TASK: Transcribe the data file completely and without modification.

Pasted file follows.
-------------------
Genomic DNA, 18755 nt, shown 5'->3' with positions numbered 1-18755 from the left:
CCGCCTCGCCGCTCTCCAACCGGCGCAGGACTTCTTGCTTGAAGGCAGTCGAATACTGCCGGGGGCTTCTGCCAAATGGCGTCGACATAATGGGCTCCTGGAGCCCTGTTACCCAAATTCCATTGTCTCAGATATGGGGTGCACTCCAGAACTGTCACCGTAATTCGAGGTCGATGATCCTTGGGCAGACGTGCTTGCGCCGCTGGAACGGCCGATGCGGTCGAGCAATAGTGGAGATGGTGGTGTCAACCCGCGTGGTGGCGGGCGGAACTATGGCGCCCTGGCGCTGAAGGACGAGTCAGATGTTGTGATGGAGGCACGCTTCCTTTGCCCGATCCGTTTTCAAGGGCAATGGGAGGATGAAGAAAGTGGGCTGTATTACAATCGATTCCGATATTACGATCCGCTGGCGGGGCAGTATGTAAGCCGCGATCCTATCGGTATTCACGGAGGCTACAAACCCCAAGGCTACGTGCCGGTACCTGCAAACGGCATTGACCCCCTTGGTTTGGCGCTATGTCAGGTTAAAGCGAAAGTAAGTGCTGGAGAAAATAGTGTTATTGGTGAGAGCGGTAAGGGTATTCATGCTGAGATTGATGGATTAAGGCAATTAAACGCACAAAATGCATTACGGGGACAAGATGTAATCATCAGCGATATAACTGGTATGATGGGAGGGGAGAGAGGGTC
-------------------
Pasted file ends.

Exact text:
Genomic DNA, 18755 nt, shown 5'->3' with positions numbered 1-18755 from the left:
CCGCCTCGCCGCTCTCCAACCGGCGCAGGACTTCTTGCTTGAAGGCAGTCGAATACTGCCGGGGGCTTCTGCCAAATGGCGTCGACATAATGGGCTCCTGGAGCCCTGTTACCCAAATTCCATTGTCTCAGATATGGGGTGCACTCCAGAACTGTCACCGTAATTCGAGGTCGATGATCCTTGGGCAGACGTGCTTGCGCCGCTGGAACGGCCGATGCGGTCGAGCAATAGTGGAGATGGTGGTGTCAACCCGCGTGGTGGCGGGCGGAACTATGGCGCCCTGGCGCTGAAGGACGAGTCAGATGTTGTGATGGAGGCACGCTTCCTTTGCCCGATCCGTTTTCAAGGGCAATGGGAGGATGAAGAAAGTGGGCTGTATTACAATCGATTCCGATATTACGATCCGCTGGCGGGGCAGTATGTAAGCCGCGATCCTATCGGTATTCACGGAGGCTACAAACCCCAAGGCTACGTGCCGGTACCTGCAAACGGCATTGACCCCCTTGGTTTGGCGCTATGTCAGGTTAAAGCGAAAGTAAGTGCTGGAGAAAATAGTGTTATTGGTGAGAGCGGTAAGGGTATTCATGCTGAGATTGATGGATTAAGGCAATTAAACGCACAAAATGCATTACGGGGACAAGATGTAATCATCAGCGATATAACTGGTATGATGGGAGGGGAGAGAGGGTC